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CHAIN STITCH ABHLA BHARAT

APPLIQUE WORK

MOTI WORK

HEER BHARAT

SIX DISTINCT STYLES

SINDHI TAROPA

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HEER BHARAT
embossed stitch having shades of off-white, yellow, madder red, black, indigo, ivory, and green. Small mirror pieces are used to add more beauty to the embroidery.

The Jats are known for their refined embroidery skills.


The stitch derives its name from the floss-silk (heer). The stitch, almost three inches long runs parallel to the warp in one part of the motif and to the weft in the other giving it a natural texture. In the center is a mirror secured with chainstitch.
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ABHLA BHARAT
embroidery where small round pieces of mirrors

are fixed on to the fabric using buttonhole stitching


the embroidery is done in a herringbone stitch using silken thread. Rust, light green, indigo, blue, deep red, pink, and purple are the colours used.

skirts, kurtis (ladies shirt) and richly embroidered


blouses are the other famous items by the craftsperson
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CHAIN STITCH
Distinct style of Bhavanagar embroidery.

done with white colour and occasionally


supplemented with others Chain stitch is accompanied mirrors. Motifs girl holding a flower ,boy playing kite, man riding a horse ,palanquin carrying a lady.
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SINDHI TAROPA

denotes the interlacing stich embroidery

Two steps- threads stitch into base - threads interlooped in reverse direction with base

design square,lozenges,chevrons,discs, with fiowers ,animals,birds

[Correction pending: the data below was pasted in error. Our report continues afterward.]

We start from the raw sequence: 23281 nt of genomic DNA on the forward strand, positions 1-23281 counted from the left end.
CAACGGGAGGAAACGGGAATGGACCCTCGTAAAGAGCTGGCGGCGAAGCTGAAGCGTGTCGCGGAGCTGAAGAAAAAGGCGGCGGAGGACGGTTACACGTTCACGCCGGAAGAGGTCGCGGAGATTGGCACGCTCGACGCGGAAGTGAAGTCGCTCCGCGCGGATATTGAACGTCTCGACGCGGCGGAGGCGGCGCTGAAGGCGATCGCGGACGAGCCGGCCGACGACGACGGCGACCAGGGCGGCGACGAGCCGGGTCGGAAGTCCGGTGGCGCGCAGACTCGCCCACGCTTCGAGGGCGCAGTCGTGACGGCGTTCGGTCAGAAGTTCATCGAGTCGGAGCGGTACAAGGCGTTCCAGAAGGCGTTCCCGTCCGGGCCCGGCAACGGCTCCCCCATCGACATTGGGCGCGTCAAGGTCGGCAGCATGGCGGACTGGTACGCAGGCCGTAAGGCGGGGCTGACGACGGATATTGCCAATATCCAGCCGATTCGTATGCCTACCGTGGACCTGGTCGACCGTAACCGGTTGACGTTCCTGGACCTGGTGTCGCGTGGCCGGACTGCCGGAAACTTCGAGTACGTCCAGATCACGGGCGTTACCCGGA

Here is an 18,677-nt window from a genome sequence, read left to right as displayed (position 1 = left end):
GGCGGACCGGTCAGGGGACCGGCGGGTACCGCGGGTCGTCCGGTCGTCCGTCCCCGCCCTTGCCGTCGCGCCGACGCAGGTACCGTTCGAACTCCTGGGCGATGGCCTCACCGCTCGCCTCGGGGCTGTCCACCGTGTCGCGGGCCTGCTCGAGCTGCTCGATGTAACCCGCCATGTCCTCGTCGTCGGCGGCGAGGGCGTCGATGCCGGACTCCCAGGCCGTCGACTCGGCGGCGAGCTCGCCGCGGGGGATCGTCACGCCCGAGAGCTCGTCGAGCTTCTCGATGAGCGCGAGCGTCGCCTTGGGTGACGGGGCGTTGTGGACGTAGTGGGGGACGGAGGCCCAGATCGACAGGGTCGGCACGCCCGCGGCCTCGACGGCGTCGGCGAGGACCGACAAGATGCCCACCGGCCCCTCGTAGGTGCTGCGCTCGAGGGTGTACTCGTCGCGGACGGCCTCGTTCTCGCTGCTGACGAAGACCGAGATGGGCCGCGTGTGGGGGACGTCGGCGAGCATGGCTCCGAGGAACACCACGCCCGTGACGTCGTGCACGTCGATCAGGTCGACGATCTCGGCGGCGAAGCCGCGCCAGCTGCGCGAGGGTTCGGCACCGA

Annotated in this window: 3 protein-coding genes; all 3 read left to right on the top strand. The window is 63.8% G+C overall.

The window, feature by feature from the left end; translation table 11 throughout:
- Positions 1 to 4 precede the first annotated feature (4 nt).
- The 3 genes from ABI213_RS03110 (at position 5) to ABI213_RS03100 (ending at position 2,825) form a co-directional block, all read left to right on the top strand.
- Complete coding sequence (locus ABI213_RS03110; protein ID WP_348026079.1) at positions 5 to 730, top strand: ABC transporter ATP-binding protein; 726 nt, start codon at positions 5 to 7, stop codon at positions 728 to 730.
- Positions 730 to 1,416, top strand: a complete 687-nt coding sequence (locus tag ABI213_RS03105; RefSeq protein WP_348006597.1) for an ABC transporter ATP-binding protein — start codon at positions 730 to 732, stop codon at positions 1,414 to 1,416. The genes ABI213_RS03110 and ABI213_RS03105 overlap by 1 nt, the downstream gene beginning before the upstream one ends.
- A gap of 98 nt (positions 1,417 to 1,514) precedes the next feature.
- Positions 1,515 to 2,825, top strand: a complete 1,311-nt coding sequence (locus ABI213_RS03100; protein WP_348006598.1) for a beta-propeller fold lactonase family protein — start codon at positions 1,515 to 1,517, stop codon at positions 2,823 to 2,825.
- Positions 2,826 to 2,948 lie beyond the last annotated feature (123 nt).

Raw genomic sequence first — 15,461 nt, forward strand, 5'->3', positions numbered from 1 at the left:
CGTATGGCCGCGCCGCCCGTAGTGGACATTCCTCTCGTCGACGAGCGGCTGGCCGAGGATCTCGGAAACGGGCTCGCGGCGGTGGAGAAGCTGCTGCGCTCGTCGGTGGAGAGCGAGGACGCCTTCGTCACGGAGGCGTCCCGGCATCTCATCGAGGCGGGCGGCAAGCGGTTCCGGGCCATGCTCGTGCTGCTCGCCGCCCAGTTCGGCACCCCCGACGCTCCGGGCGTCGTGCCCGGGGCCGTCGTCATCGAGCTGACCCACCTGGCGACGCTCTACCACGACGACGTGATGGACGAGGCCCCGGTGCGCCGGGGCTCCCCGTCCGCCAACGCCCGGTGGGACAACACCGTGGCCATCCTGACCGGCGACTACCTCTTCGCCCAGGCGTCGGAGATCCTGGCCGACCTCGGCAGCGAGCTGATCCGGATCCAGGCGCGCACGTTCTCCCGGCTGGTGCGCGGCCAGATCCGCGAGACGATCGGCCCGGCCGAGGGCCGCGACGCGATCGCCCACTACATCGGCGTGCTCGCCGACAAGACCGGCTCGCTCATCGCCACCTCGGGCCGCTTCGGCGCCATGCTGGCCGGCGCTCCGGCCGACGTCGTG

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Sindhi taropa

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APPLIQUE WORK

Saurashtra where women from the community prepare it for commercial use.

darzi

(tailor)

Its origin relates to a tailors wife who saved the cloth remnants in the shop, which finally created quilt covers, and other decorations.

done in patchwork based on pieces of coloured and patterned fabric, then stitched on to a plain background to produce quilts, curtains and wall hangings.

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Applique work

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Moti bharat

three dimensional effect Imported from East Africa around 1850, the Mochi craftsmen were the first to use it Stoles, bags, home furnishings ,dresses bandhani and block prints are bedecked with natural and glass beads texture created by stitching beads all over the fabric and amalgamating it with varied stitches

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Moti bharat

Organisation involve

SEWA - Self Employed Womens Association Taking Gujarati embroidery to international stores encouraging rural women to earn their living through traditional skills.
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Hansiba, the first rural artisan of SEWA, she has been instrumental in encouraging rural women to earn their living through traditional skills

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In Gujarat, embroidery seems to have spread to all aspects of life. Kutch in northwestern Gujarat and Saurashtra in western Gujarat has the finest and richest embroidey in a variety of styles.

our women folk are able to plan new products, search new markets, adjust price and revise export procedures to reach out to key locations globally

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REFRENCE

Traditional embroideries of IndiaBy Shailaja D. Naik Asian embroidery- By Jasleen Dhamija India zone .com